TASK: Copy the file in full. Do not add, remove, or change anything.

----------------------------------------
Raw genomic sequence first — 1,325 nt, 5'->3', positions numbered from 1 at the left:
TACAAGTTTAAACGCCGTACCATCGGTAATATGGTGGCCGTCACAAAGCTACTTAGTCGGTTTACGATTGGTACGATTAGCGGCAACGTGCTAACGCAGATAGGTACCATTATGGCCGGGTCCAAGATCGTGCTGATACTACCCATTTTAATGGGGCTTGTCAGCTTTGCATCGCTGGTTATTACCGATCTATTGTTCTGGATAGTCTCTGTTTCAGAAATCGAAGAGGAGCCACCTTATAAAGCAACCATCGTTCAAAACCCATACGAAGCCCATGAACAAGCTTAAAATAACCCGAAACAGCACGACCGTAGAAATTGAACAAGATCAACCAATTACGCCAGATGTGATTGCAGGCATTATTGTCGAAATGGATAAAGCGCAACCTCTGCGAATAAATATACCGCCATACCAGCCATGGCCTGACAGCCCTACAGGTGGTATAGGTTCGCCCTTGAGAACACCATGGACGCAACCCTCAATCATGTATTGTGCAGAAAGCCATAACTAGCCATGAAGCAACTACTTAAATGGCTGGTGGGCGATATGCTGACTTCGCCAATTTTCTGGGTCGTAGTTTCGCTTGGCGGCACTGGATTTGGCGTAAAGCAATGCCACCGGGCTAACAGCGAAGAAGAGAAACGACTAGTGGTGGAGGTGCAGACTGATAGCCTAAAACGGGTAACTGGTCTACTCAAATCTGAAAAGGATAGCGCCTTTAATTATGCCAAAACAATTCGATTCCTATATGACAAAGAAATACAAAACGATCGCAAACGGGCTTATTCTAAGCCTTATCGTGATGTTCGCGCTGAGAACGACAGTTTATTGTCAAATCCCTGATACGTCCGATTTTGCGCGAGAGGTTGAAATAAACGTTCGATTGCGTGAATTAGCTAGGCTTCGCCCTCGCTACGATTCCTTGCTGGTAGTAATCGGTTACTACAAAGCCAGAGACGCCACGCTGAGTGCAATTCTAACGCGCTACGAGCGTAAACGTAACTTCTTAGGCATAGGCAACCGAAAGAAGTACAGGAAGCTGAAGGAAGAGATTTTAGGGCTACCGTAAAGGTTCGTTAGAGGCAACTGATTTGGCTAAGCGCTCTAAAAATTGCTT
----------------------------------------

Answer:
Raw genomic sequence first — 1,325 nt, 5'->3', positions numbered from 1 at the left:
TACAAGTTTAAACGCCGTACCATCGGTAATATGGTGGCCGTCACAAAGCTACTTAGTCGGTTTACGATTGGTACGATTAGCGGCAACGTGCTAACGCAGATAGGTACCATTATGGCCGGGTCCAAGATCGTGCTGATACTACCCATTTTAATGGGGCTTGTCAGCTTTGCATCGCTGGTTATTACCGATCTATTGTTCTGGATAGTCTCTGTTTCAGAAATCGAAGAGGAGCCACCTTATAAAGCAACCATCGTTCAAAACCCATACGAAGCCCATGAACAAGCTTAAAATAACCCGAAACAGCACGACCGTAGAAATTGAACAAGATCAACCAATTACGCCAGATGTGATTGCAGGCATTATTGTCGAAATGGATAAAGCGCAACCTCTGCGAATAAATATACCGCCATACCAGCCATGGCCTGACAGCCCTACAGGTGGTATAGGTTCGCCCTTGAGAACACCATGGACGCAACCCTCAATCATGTATTGTGCAGAAAGCCATAACTAGCCATGAAGCAACTACTTAAATGGCTGGTGGGCGATATGCTGACTTCGCCAATTTTCTGGGTCGTAGTTTCGCTTGGCGGCACTGGATTTGGCGTAAAGCAATGCCACCGGGCTAACAGCGAAGAAGAGAAACGACTAGTGGTGGAGGTGCAGACTGATAGCCTAAAACGGGTAACTGGTCTACTCAAATCTGAAAAGGATAGCGCCTTTAATTATGCCAAAACAATTCGATTCCTATATGACAAAGAAATACAAAACGATCGCAAACGGGCTTATTCTAAGCCTTATCGTGATGTTCGCGCTGAGAACGACAGTTTATTGTCAAATCCCTGATACGTCCGATTTTGCGCGAGAGGTTGAAATAAACGTTCGATTGCGTGAATTAGCTAGGCTTCGCCCTCGCTACGATTCCTTGCTGGTAGTAATCGGTTACTACAAAGCCAGAGACGCCACGCTGAGTGCAATTCTAACGCGCTACGAGCGTAAACGTAACTTCTTAGGCATAGGCAACCGAAAGAAGTACAGGAAGCTGAAGGAAGAGATTTTAGGGCTACCGTAAAGGTTCGTTAGAGGCAACTGATTTGGCTAAGCGCTCTAAAAATTGCTT